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US Disavows Guantanamo Suicide Comment


The Bush administration distanced itself Monday from a remark by a senior U.S. official calling the suicide of three prisoners at the Guantanamo Bay detention center a public relations move. The State Department said the choice of words was unfortunate.

The State Department has delivered an indirect rebuke to one of its own officials, with a spokesman disavowing her depiction of the Guantanamo deaths as a public relations stunt, and stressing that the United States has serious concern about suicides at the facility.

The suicides of two Saudi Arabian and one Yemeni national early Saturday were the first inmate deaths since the United States began holding terrorism suspects there in 2002, and they spurred renewed criticism of the controversial facility.

The subsequent comment to the BBC by Deputy Assistant Secretary of State for Public Diplomacy Colleen Graffy that the suicides were "a good P.R. move" to draw attention prompted additional criticism from human rights groups and in media commentaries.

At a news briefing State Department Spokesman Sean McCormack said the Bush administration's view is that the deaths were not a public relations stunt, while a senior official who spoke to reporters said Graffy's choice of words was rather unfortunate.

McCormack noted that President Bush had expressed concern about the deaths Saturday, and has said he looks forward to the time when the Guantanamo Bay facility can be closed:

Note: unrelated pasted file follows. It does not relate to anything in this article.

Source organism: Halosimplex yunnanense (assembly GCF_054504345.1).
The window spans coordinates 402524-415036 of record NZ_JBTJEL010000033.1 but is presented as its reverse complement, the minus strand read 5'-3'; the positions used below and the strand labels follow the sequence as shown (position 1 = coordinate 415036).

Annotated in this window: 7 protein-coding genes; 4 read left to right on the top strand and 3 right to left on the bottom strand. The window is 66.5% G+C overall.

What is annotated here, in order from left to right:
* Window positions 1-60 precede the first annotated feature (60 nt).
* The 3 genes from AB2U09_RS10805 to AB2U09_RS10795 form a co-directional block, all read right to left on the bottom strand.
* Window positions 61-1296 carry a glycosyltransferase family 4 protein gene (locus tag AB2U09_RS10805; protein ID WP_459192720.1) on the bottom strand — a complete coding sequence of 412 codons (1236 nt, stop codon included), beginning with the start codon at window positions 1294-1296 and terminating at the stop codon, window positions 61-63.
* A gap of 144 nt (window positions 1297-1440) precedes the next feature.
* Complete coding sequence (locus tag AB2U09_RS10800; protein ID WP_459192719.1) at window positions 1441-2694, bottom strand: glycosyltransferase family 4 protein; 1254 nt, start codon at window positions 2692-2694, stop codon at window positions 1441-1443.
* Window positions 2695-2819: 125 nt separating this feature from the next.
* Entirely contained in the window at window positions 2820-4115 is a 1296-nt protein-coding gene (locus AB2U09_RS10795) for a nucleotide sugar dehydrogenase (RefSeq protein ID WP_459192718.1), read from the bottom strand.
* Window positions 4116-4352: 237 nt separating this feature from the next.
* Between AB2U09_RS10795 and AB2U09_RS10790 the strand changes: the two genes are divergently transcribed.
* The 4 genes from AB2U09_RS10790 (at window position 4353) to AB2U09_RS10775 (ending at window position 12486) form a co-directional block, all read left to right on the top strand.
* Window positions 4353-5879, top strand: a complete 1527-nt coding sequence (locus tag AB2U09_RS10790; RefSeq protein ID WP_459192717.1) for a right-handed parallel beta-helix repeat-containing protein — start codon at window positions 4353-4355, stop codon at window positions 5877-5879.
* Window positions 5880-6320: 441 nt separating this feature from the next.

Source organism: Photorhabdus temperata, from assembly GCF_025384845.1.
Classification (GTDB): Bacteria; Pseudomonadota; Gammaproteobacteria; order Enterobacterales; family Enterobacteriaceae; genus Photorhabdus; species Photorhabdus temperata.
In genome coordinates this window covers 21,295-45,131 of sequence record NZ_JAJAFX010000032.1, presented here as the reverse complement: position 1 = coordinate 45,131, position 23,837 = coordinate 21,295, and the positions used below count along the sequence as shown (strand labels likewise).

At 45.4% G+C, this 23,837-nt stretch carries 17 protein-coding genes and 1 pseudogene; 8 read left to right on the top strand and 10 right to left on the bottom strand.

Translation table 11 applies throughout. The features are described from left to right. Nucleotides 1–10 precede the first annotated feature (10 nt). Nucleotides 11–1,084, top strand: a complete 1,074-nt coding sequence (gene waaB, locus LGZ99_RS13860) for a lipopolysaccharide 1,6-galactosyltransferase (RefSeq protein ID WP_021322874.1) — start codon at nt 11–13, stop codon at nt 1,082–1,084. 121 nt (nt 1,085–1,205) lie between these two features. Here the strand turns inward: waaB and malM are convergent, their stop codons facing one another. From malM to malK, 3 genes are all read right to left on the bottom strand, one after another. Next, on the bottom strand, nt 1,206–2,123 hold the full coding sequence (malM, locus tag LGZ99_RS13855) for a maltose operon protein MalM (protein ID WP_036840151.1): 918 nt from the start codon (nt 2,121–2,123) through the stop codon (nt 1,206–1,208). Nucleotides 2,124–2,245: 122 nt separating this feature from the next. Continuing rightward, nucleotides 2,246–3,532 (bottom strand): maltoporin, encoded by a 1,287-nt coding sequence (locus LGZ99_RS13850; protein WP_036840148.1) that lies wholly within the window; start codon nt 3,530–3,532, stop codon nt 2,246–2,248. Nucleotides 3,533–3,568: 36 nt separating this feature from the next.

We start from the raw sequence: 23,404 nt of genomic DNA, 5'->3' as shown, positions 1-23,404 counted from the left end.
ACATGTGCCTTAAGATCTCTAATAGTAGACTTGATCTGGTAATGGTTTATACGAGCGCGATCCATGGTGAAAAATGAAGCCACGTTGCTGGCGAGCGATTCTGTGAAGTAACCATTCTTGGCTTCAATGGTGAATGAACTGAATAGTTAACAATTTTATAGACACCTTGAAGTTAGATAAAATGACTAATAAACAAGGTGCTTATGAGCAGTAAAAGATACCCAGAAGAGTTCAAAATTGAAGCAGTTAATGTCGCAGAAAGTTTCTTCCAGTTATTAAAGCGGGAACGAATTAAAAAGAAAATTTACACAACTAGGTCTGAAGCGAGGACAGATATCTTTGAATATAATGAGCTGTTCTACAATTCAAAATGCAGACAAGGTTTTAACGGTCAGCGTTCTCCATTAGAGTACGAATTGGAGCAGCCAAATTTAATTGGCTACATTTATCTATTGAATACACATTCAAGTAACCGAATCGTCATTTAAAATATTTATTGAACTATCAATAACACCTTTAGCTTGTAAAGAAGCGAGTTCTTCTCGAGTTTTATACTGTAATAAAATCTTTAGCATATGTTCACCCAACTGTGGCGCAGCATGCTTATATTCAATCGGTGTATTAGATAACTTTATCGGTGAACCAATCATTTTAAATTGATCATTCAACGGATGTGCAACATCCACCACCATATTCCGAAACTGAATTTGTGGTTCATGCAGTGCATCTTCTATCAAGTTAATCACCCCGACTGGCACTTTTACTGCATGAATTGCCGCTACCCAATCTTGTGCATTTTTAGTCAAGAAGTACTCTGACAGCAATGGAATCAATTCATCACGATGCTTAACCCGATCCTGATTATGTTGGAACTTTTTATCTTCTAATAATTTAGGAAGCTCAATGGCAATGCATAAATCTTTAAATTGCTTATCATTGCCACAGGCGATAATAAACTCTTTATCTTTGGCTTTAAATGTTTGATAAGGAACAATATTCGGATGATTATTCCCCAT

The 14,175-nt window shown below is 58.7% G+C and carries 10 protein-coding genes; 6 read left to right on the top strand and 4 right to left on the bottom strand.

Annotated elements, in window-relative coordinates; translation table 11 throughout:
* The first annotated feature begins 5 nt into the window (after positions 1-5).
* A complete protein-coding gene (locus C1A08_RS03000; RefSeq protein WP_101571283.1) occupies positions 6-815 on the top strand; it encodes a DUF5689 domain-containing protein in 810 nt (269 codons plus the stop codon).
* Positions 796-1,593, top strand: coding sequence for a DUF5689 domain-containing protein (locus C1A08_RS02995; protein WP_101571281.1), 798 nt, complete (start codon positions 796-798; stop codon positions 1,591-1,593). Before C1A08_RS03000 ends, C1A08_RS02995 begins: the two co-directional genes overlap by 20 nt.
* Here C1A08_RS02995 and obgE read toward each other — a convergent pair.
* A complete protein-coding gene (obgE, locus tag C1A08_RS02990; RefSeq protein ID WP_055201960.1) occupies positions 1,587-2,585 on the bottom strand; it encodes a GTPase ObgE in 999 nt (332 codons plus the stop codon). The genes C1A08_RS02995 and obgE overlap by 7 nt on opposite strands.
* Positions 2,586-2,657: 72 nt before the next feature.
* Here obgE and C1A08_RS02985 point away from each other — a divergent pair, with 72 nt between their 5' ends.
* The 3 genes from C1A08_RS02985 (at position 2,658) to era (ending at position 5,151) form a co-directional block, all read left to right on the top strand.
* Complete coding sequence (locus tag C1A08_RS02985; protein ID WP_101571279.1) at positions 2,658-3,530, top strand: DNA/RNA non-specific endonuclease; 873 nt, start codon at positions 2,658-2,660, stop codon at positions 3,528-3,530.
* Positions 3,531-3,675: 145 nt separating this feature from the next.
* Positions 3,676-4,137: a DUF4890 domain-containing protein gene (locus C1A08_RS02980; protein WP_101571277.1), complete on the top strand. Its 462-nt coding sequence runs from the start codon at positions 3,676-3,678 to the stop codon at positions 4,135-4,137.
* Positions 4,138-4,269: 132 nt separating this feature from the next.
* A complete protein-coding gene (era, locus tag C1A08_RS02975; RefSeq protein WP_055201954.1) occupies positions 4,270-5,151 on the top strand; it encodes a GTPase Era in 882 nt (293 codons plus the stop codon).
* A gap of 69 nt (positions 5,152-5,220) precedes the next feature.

"We have no desire to be the world's jailers," said Sean McCormack. "We would look forward to the day at some point when Guantanamo Bay would close down. But the fact of the matter is that it right now houses some very dangerous people who are a threat not only to American citizens but other people around the world."

The Guantanamo site currently holds about 460 prisoners, mainly suspected al-Qaida and Taleban members captured after the U.S. led-invasion of Afghanistan.

Scores of prisoners have been repatriated, but the process has been slowed by the need for agreements with the affected countries that the prisoners will not be mistreated or allowed to return to terrorist activity.

McCormack said the United States is discussing the return of the remains of those who took their own lives with the governments of Saudi Arabia and Yemen.

In the meantime, he said the bodies are being treated with respect according to religious customs, and that the United States is conducting outreach in the Islamic world to explain its handling of the matter.

A senior official said he did not think Graffy would face disciplinary action, but said there was an expectation that all officials would treat the issue with greater sensitivity.

In that regard, he said there had been no repeat of another controversial comment, by the commander of the Guantanamo site, Navy Rear Admiral Harry Harris, that the suicides had been what he called, an act of "asymmetrical warfare" against the United States.